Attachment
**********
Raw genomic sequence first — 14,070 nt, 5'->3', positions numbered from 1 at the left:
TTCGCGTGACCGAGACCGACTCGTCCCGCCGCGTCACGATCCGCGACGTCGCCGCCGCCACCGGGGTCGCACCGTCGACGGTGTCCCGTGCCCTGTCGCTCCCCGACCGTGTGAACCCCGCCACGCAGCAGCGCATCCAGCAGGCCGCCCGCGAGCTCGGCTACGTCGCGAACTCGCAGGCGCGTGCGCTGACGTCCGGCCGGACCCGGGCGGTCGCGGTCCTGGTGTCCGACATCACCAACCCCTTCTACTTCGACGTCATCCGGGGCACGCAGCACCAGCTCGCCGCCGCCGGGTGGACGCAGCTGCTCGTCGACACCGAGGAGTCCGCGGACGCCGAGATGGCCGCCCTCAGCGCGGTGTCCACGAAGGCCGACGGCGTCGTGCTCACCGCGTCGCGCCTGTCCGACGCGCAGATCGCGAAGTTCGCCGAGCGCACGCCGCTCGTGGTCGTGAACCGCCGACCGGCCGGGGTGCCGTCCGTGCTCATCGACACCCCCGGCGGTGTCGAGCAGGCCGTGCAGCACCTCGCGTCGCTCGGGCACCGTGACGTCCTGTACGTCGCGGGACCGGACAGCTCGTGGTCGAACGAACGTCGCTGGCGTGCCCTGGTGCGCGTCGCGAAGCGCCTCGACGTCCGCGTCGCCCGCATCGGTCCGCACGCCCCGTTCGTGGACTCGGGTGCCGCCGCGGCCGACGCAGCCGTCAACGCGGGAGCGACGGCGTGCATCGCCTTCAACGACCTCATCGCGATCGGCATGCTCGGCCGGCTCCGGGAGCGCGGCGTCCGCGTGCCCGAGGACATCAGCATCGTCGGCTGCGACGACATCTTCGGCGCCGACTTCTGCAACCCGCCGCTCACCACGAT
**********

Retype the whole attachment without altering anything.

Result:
Raw genomic sequence first — 14,070 nt, 5'->3', positions numbered from 1 at the left:
TTCGCGTGACCGAGACCGACTCGTCCCGCCGCGTCACGATCCGCGACGTCGCCGCCGCCACCGGGGTCGCACCGTCGACGGTGTCCCGTGCCCTGTCGCTCCCCGACCGTGTGAACCCCGCCACGCAGCAGCGCATCCAGCAGGCCGCCCGCGAGCTCGGCTACGTCGCGAACTCGCAGGCGCGTGCGCTGACGTCCGGCCGGACCCGGGCGGTCGCGGTCCTGGTGTCCGACATCACCAACCCCTTCTACTTCGACGTCATCCGGGGCACGCAGCACCAGCTCGCCGCCGCCGGGTGGACGCAGCTGCTCGTCGACACCGAGGAGTCCGCGGACGCCGAGATGGCCGCCCTCAGCGCGGTGTCCACGAAGGCCGACGGCGTCGTGCTCACCGCGTCGCGCCTGTCCGACGCGCAGATCGCGAAGTTCGCCGAGCGCACGCCGCTCGTGGTCGTGAACCGCCGACCGGCCGGGGTGCCGTCCGTGCTCATCGACACCCCCGGCGGTGTCGAGCAGGCCGTGCAGCACCTCGCGTCGCTCGGGCACCGTGACGTCCTGTACGTCGCGGGACCGGACAGCTCGTGGTCGAACGAACGTCGCTGGCGTGCCCTGGTGCGCGTCGCGAAGCGCCTCGACGTCCGCGTCGCCCGCATCGGTCCGCACGCCCCGTTCGTGGACTCGGGTGCCGCCGCGGCCGACGCAGCCGTCAACGCGGGAGCGACGGCGTGCATCGCCTTCAACGACCTCATCGCGATCGGCATGCTCGGCCGGCTCCGGGAGCGCGGCGTCCGCGTGCCCGAGGACATCAGCATCGTCGGCTGCGACGACATCTTCGGCGCCGACTTCTGCAACCCGCCGCTCACCACGAT